A resistor will heat when power is applied.
A physically small resistor can be heated in under a second with a finger applied.
You could get the sensation of cooling by having a cold source that is thermally attached to the rear of the resistor.
Turn off heat and you get cold.
Balance cold and you get "neutral".
Exceed cold input to get hot.
Heating only to a small (physically and power rating) resistor you can use under a Watt to heat. You could use two resistors spatially separated to give Yes/No indications.
A Peltier TEC ("Thermoelectric cooler") will heat or cool.
A small one will usually still need in the "several Watts" range to cool.
A vibrator motor as used in cellphones and pagers to give tactile / haptic feedback or alarms may be easier to use. Vibration level and vibration insulation will need experimenting to get non audible result.
How large a resistor?
One approach to resistor sizing is to suck it and see - but you may burn your lips :-)
Smaller resistors tend to have lower power ratings.
They get hotter at lower power inputs BUT as the total heat energy is lower they are less liable to be able to be easily and quickly sensed.
I'd guesstimate that 1/8th of a Watt would be ample and it may be that significantly less is acceptable.
Here is a Digikey page for a Panasonic 1/8th Watt 10k resistor - by itself its not muh use, but after you've seen the following material you can use this as a starting page for searching for related resistors.
From that page you can find the specification page for Panasonic ERJ6ENF family resistors and on the bottom right of that page is a treasure trove of links - many useful.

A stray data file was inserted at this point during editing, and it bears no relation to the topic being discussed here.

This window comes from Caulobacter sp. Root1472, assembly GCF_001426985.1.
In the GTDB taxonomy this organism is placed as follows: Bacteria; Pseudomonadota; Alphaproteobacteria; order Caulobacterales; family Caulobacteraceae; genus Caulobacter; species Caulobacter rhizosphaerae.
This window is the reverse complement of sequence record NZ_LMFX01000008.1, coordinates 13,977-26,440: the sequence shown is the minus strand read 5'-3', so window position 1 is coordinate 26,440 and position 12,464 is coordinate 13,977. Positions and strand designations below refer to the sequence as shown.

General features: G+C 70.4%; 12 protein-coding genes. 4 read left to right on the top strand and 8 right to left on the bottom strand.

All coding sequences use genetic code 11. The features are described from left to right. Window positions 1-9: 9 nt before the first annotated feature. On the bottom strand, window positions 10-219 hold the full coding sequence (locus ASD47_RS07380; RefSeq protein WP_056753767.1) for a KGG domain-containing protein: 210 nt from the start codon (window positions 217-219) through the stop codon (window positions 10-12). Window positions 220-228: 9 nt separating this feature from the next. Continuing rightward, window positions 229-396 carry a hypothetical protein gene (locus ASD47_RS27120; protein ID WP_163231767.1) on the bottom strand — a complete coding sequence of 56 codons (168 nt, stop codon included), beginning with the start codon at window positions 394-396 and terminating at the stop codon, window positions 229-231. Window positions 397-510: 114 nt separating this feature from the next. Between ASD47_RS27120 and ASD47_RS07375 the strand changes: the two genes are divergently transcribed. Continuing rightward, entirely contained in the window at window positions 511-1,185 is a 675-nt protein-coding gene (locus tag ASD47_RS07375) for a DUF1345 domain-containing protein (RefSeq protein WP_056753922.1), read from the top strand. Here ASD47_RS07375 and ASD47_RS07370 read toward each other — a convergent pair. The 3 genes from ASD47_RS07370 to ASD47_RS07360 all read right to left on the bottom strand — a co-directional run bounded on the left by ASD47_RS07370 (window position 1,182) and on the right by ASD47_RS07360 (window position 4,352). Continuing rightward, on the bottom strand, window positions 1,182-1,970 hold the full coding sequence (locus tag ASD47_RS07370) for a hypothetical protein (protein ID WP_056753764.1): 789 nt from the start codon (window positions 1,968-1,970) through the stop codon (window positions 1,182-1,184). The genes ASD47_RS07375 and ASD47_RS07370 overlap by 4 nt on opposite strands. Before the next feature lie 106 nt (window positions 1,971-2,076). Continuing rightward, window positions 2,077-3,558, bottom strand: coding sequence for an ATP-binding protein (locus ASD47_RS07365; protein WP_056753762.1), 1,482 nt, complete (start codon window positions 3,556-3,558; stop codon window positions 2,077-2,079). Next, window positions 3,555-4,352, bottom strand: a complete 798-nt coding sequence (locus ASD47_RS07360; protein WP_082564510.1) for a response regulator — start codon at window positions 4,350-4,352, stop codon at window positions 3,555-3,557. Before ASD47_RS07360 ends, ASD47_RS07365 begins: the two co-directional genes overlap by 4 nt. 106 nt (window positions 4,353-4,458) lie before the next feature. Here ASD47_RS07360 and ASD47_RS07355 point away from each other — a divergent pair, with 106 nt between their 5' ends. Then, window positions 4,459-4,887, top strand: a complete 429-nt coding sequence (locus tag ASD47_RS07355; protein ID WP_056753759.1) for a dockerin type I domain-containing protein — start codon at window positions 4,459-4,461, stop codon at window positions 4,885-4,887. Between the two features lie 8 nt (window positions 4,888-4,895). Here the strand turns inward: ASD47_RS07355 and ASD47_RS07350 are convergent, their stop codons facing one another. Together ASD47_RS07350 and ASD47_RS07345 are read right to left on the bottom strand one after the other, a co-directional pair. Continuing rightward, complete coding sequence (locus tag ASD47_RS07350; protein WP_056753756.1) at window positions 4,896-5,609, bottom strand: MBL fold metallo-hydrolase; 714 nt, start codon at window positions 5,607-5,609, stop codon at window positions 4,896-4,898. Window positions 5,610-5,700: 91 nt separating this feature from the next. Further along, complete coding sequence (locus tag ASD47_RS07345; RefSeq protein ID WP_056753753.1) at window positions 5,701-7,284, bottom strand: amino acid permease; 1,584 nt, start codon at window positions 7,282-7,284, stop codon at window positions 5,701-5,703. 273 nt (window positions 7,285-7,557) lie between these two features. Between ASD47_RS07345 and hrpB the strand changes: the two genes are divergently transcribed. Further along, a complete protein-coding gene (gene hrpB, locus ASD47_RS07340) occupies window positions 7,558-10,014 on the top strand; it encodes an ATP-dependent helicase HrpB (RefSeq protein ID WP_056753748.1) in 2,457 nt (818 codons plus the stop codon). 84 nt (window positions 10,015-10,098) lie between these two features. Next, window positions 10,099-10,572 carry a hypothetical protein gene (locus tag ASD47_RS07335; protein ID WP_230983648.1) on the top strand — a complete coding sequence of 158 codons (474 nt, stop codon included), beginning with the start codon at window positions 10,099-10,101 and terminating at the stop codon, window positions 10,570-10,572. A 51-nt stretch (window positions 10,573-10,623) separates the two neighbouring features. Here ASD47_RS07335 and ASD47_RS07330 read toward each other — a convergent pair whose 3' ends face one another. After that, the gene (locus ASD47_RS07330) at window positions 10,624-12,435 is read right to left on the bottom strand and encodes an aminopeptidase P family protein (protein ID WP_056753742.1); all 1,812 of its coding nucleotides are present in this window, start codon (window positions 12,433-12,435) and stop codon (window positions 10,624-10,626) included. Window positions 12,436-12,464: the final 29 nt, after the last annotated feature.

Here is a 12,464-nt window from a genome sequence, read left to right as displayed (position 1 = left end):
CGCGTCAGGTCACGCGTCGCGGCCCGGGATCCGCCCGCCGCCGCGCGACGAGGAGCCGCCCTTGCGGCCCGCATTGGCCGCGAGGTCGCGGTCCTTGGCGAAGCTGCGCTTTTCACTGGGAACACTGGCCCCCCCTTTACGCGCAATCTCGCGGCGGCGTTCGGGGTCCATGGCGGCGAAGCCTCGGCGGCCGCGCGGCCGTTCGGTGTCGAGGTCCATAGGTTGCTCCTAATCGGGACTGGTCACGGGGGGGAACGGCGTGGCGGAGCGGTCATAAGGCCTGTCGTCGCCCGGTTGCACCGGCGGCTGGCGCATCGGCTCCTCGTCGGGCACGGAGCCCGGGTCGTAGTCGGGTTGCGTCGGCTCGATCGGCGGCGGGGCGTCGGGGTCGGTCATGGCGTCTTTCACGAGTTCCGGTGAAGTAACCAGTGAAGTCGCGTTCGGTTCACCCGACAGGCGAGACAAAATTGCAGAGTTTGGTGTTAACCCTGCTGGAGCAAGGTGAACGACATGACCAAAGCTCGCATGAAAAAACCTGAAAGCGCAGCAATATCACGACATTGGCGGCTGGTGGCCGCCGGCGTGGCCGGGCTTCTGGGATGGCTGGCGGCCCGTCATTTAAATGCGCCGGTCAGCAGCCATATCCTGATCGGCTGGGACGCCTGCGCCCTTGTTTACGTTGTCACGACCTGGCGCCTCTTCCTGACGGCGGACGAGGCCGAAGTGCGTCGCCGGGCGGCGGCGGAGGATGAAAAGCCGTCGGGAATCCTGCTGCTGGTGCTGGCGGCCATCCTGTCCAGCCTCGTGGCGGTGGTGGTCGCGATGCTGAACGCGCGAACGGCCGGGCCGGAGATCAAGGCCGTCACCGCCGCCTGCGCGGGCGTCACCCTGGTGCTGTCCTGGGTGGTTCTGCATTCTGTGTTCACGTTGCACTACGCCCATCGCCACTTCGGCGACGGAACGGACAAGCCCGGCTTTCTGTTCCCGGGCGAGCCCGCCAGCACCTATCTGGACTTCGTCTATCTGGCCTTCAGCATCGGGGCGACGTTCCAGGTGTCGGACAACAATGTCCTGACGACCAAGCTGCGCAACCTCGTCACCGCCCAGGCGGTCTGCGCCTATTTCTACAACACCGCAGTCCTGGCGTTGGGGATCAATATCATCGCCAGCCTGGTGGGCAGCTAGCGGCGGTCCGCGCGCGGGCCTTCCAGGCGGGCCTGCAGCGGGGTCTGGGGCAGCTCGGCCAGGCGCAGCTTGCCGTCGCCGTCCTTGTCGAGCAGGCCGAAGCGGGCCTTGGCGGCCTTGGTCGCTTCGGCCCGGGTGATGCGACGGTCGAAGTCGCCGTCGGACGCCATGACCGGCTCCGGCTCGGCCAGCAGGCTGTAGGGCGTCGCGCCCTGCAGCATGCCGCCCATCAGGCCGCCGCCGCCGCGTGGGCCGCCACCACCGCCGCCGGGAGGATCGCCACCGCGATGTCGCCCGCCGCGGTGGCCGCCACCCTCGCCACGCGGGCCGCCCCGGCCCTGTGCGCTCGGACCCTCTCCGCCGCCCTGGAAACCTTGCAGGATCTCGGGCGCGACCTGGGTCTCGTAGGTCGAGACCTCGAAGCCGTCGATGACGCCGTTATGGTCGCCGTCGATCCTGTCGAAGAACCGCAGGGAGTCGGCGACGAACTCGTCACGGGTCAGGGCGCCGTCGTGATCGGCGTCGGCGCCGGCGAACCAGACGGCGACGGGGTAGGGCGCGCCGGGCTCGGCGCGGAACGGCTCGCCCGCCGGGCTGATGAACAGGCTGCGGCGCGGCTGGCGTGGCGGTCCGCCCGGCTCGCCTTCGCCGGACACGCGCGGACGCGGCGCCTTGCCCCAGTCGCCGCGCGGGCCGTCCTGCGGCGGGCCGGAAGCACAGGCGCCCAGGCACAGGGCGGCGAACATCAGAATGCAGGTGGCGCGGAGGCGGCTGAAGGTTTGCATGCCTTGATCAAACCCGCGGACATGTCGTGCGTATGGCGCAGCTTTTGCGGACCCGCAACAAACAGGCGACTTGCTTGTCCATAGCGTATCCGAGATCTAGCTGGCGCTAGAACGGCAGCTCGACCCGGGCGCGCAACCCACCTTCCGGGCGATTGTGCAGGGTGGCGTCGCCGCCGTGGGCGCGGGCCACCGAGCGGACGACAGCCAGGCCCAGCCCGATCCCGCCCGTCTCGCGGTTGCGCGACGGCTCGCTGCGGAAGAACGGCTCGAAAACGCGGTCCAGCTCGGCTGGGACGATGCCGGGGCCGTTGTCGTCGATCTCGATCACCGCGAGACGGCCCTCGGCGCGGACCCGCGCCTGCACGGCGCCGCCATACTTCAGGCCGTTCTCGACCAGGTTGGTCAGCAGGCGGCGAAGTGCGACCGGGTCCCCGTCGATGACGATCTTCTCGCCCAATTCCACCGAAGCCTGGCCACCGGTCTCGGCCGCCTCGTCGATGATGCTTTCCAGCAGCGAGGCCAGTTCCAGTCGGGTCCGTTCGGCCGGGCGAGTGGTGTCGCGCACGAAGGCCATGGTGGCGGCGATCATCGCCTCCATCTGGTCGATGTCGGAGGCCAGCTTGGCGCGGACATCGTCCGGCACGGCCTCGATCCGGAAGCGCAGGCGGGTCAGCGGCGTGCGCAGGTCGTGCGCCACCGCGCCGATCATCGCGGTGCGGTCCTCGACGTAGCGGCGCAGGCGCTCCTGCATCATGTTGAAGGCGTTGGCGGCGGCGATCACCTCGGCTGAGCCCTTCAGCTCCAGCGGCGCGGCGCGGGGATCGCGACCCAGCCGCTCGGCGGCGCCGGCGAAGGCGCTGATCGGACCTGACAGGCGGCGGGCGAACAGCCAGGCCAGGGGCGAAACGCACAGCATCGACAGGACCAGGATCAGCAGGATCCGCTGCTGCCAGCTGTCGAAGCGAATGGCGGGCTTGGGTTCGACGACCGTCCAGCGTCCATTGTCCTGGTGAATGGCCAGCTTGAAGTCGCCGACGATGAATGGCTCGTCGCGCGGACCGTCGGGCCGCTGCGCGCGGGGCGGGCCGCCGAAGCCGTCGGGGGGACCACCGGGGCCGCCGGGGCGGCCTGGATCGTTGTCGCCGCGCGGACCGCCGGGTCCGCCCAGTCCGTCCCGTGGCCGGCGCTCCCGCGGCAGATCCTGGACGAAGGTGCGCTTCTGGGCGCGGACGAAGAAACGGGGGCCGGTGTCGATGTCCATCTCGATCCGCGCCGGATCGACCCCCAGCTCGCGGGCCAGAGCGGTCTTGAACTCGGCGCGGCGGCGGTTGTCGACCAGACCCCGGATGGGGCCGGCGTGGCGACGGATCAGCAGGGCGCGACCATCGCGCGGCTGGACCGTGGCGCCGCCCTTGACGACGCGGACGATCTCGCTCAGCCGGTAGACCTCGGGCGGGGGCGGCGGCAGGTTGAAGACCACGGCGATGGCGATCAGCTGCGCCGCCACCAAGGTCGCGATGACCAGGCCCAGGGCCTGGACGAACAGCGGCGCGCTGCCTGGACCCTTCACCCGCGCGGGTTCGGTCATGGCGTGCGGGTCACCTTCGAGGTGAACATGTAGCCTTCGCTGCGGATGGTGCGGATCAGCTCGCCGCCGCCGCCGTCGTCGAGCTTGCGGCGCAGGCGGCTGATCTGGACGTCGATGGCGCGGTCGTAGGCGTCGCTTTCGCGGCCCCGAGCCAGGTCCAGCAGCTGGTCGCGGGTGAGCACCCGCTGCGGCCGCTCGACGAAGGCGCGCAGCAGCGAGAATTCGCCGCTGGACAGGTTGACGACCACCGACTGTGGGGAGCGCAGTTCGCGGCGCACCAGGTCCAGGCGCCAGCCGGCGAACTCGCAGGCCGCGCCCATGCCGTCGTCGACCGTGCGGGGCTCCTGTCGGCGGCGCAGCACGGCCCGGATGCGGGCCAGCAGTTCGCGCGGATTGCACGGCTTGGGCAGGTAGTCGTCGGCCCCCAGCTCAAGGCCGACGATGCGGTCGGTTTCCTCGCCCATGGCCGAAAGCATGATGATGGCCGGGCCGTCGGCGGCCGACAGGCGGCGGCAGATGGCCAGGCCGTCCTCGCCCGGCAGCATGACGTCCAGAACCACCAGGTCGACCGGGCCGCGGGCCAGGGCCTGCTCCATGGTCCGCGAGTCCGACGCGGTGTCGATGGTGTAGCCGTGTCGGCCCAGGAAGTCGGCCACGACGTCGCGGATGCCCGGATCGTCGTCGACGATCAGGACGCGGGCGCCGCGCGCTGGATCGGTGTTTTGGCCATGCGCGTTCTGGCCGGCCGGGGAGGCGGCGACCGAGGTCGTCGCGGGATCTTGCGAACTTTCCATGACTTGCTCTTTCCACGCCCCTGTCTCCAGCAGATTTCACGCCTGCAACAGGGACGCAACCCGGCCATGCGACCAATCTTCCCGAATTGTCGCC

One is this spec sheet for a family of SMD resistors](http://industrial.panasonic.com/www-data/pdf/AOA0000/AOA0000CE2.pdf)
An extract from page 6 of the above data sheet is shown below.
Larger version of table below is here
As can be seen, power ratings by size are shown in the red bordered table at left.
Power ratings of from 0.03 Watt to 1 Watt are available in this range.
If you want to try an 0.05 Watt (50 milliwatt) resistor its type code is 1GN and it is an "0201" resistor. That's small!In the dimensions table at right you can see that an 0201 resistor is about 0.6mm x 0.3mm (!!!).
An 1/8th Watt or nearly so is available in 0402 0603 & 0805. The table tells you that an 0805 is about 2mm x 1.25mm =~ 0.080" x 0.050" - you can solder one of those between stripboard tracks or see it well enough to solder wires to it (with care).
The table below from page 7 of the datasheet tells you about temperature and power rating. While exact temperatures are inexact and dependant on circumstance, the table says that eg a 6E resistor at 70 C can tolerate full power dissipation and at 150C it can tolerate none. That implies that it will BE at 155C in 70C ambient at full power - or Trise = 155C-70C = 85C rise. ie the 1/8th Watt resistor will have a body temperature rise of about 85C above ambient at 1/8th Watt. Very roughly you get about 0.85 C rise above ambient per percent of power rating. That's probably horizontal in free air mounted on an FR4 PCB with xxx tracks and YYY copper and .... . ie this is approximate.
Max water temperature that an average person can stand to you can keep their hands in is 65C. At around 25C ambient (very warm room) you'd get to 65C at 40/.85 =
47% of power rating or 1/8W x ~= 50% = 1/16W or about 60 mW.
The best you can say is that the real value will be different but that this gives a guide.
Power in a resistor = V^2/R, so for a given R power required and thus voltage required can be calculated to get a given &age of rated power. If you have a 3V3 supply and want 3V3 applied to give you 100% power in a 1/8th Watt resistor the R = V^2/Power = 3.3V^2/0.125 = 87 Ohms.
Use eg 82 Ohms.
If you can get through hole 1/8 W resistors they may be easier to work with.
Nichrome wire (toaster element or electrical supplier) is an option.